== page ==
Other top corporate donors
The enactment of the Corporation Code of the Philippines was expected to increase candidates’ access to resources in the 2022 elections. Analysts initially feared it would balloon spending.
“The worst thing that can happen is that there’s an individual contributor and then corporate [contribution to a candidate], then [that’s] double [contribution coming from the same interest], yun ‘yung ballooning [of spending],” said Ona Caritos, Lente executive director.
In all, however, PCIJ’s analysis showed that individual donors still dominated campaign donations in the 2022 elections.
Companies hardly flexed their financial muscle in the last elections. Only 57 companies made contributions to the senatorial candidates, totaling P113 million, or about 7% of the candidates’ total spending.
Caritos said it may be too early to feel the impact of the law. The corporate donors were also mostly small or medium-sized businesses. There were food businesses, and ad agencies that contributed in-kind donations in the form of meals, or ad placements.
Sen. Sherwin Gatchalian received P9.9 million – the second biggest corporate donation – from Foodsphere Inc., the company behind the production of the popular food brand CDO.
Aside from Creative Pacific Corporation, Gordon also received an in-kind donation from mining firm Paramount Nickel Inc., which paid for P6 million worth of the candidate’s flights.
Aside from the P171-million donation made by Bagumbayan–Volunteers for a New Philippines partylist to Gordon’s campaign, the Creative Pacific Corp. and Paramount Nickel Inc. made the most contributions to the former senator.
Mandate Publications and Printing Express also contributed P5 million each to Villanueva, but these could not be found in SEC’s online database.
For this report, PCIJ included all corporate contributions for presidential and senatorial candidates, based on their campaign contributions and expenditures. Companies that were not found on the database of the SEC were also included to provide a holistic picture of the spending.
PCIJ omitted in the analysis Sen. Jinggoy Estrada’s declarations in his SOCE that GMA Network and ABS-CBN contributed to his campaign. The Right to Know, Right Now Coalition had already earlier reported that it may be an error of reporting on the part of his staff.
For election lawyer Donnah Guia Lerona-Camitan, domestic corporations’ minor participation in election fundraising could mean that they do not find political spending a good business practice.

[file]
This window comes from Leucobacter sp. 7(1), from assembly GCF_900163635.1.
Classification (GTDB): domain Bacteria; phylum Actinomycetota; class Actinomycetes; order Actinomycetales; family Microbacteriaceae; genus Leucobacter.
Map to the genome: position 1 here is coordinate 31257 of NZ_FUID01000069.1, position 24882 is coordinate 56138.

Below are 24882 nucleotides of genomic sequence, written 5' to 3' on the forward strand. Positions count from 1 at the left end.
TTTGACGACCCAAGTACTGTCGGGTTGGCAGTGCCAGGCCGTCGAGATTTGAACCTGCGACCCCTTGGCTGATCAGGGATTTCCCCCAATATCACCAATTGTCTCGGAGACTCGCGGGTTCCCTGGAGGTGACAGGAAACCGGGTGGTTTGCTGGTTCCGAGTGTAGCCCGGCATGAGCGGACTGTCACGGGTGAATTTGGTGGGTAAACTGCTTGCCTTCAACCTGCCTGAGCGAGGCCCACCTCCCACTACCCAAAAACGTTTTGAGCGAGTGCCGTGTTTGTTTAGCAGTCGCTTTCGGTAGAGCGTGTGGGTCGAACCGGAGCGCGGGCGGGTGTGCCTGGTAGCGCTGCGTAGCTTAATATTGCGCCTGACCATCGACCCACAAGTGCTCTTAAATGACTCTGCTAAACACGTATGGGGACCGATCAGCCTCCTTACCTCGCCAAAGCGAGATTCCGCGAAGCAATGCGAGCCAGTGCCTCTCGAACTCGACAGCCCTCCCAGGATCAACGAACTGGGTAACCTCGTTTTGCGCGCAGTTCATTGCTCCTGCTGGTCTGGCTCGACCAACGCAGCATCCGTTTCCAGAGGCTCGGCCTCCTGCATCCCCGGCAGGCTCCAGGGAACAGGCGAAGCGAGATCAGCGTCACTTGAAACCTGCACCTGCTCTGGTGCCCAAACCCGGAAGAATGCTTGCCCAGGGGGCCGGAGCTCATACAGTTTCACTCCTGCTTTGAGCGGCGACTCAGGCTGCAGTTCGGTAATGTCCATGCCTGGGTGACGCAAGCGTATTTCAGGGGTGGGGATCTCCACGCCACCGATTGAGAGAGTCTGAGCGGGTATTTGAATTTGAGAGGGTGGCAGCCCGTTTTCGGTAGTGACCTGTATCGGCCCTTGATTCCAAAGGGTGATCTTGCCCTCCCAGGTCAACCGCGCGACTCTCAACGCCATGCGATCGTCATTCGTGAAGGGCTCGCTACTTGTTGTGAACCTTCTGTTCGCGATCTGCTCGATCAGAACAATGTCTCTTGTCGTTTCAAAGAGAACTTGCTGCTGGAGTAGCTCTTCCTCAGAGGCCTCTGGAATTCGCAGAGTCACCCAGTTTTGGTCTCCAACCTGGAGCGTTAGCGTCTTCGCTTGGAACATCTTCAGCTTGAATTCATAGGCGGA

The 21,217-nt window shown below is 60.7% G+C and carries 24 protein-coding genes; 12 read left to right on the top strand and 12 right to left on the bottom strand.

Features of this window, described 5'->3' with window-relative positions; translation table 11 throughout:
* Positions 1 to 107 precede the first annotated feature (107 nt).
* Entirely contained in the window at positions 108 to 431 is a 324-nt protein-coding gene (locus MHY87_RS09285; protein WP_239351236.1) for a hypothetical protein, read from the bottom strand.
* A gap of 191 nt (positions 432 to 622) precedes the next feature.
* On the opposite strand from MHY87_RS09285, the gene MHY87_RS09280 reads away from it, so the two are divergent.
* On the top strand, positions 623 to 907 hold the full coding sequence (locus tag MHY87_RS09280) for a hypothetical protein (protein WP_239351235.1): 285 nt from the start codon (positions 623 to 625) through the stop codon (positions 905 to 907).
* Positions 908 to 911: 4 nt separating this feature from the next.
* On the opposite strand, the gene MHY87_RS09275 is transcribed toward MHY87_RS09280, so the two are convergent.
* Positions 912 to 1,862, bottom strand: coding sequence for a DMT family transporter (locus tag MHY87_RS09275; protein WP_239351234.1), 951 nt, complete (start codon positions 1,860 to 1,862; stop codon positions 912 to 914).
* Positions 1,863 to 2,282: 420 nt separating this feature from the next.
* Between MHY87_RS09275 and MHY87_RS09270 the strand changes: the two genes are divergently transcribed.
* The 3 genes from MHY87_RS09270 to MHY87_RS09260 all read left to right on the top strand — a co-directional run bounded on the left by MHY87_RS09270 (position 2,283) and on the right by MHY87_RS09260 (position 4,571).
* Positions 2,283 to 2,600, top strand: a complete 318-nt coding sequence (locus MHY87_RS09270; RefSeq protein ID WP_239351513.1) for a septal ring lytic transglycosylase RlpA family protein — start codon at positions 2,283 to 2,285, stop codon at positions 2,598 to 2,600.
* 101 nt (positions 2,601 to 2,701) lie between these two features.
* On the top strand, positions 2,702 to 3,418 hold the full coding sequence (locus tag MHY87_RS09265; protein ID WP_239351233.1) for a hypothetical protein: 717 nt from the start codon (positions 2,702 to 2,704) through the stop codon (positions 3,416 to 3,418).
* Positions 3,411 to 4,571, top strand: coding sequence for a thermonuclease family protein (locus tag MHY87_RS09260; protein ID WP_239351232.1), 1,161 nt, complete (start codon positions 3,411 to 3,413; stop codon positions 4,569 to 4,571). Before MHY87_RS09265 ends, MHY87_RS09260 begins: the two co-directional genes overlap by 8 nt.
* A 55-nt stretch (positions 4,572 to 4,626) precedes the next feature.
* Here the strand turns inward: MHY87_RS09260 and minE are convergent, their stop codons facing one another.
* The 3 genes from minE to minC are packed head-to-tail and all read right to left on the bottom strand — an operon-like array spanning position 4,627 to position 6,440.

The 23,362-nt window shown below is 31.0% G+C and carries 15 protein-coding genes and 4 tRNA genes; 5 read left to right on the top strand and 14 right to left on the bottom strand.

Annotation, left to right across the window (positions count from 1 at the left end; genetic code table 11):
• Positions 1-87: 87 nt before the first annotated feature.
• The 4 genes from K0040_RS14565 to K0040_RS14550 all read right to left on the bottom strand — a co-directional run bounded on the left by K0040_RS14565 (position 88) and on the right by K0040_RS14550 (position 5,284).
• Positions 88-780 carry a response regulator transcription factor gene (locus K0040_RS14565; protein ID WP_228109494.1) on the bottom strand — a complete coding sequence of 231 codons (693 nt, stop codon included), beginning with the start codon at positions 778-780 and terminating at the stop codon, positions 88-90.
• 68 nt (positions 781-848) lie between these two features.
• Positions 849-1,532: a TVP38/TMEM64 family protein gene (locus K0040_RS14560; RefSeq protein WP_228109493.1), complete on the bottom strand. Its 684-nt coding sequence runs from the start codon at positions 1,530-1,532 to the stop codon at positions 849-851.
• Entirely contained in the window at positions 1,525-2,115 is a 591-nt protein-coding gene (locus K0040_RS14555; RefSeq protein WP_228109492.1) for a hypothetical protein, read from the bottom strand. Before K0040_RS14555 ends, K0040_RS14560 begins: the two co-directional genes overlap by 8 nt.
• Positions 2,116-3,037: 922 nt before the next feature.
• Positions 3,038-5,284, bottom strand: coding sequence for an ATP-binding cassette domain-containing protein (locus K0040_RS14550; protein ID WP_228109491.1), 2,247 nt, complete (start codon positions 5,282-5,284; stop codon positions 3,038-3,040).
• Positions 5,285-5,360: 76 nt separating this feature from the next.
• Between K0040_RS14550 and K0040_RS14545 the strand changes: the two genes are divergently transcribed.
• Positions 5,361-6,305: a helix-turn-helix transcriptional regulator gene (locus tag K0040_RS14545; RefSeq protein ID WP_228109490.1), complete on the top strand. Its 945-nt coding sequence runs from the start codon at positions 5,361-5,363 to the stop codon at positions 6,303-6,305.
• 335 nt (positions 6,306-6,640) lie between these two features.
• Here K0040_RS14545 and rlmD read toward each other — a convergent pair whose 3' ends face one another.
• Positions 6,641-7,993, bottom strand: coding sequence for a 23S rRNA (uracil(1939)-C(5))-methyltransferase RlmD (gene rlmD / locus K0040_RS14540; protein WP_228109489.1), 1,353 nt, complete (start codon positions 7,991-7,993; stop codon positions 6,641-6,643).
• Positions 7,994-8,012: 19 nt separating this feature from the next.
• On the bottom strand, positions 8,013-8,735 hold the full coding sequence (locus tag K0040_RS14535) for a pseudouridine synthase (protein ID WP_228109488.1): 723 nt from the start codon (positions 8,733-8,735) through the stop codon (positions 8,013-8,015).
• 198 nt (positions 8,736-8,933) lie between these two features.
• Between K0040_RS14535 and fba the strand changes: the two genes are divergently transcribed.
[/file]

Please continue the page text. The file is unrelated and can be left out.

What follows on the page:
“Donations serve to align political candidates with corporate interests yet also entangle corporations in political affairs. At times, these donations sit in tension with stated corporate values and commitments,” she said.
Campaign finance reform needed for stricter implementation of election laws
Companies may have found themselves adjusting with the rules, Lente wrote in its report.
In the SOCEs of some candidates, for example, a company name is declared as the donor but this is closely followed by the name of an individual related to the company. Most likely, this individual is an owner, or holds an executive position in the company.
Reyes said candidates may also still be figuring out how to declare some of the contributions they receive.
“We’re after truthfulness [in SOCEs] so talagang kung sino ‘yung nagbigay, who spent for it, whose money is it, that’s what we really want declared. So kapag nagkakaroon ng ambiguity as to [which] personalities, then it’s bad kasi it would go against the truthfulness of it [the SOCE],” Reyes added.
Lente has long campaigned for a limit on campaign donations from both companies and individuals.
After all, “it’s a democracy, and [elections] should be funded by more people,” said Reyes.
Stakeholders suggest that SOCEs be made public as a countermeasure to the weak implementation of campaign finance laws. It’s been extensively reported that the campaign finance office of the Comelec is understaffed and underfunded.
A public disclosure of SOCEs would allow people to assess campaign contributions and expenditures.
Guia shared that in the past, complaints for overspending backed by strong evidence led to conviction of the candidates.
“That is one thing the public can contribute to ensuring the integrity of the election process: if there’s a complaint, make Comelec unable to have a lackadaisical attitude on [handling] these cases [by providing clear evidence for the election offense],” Guia added. END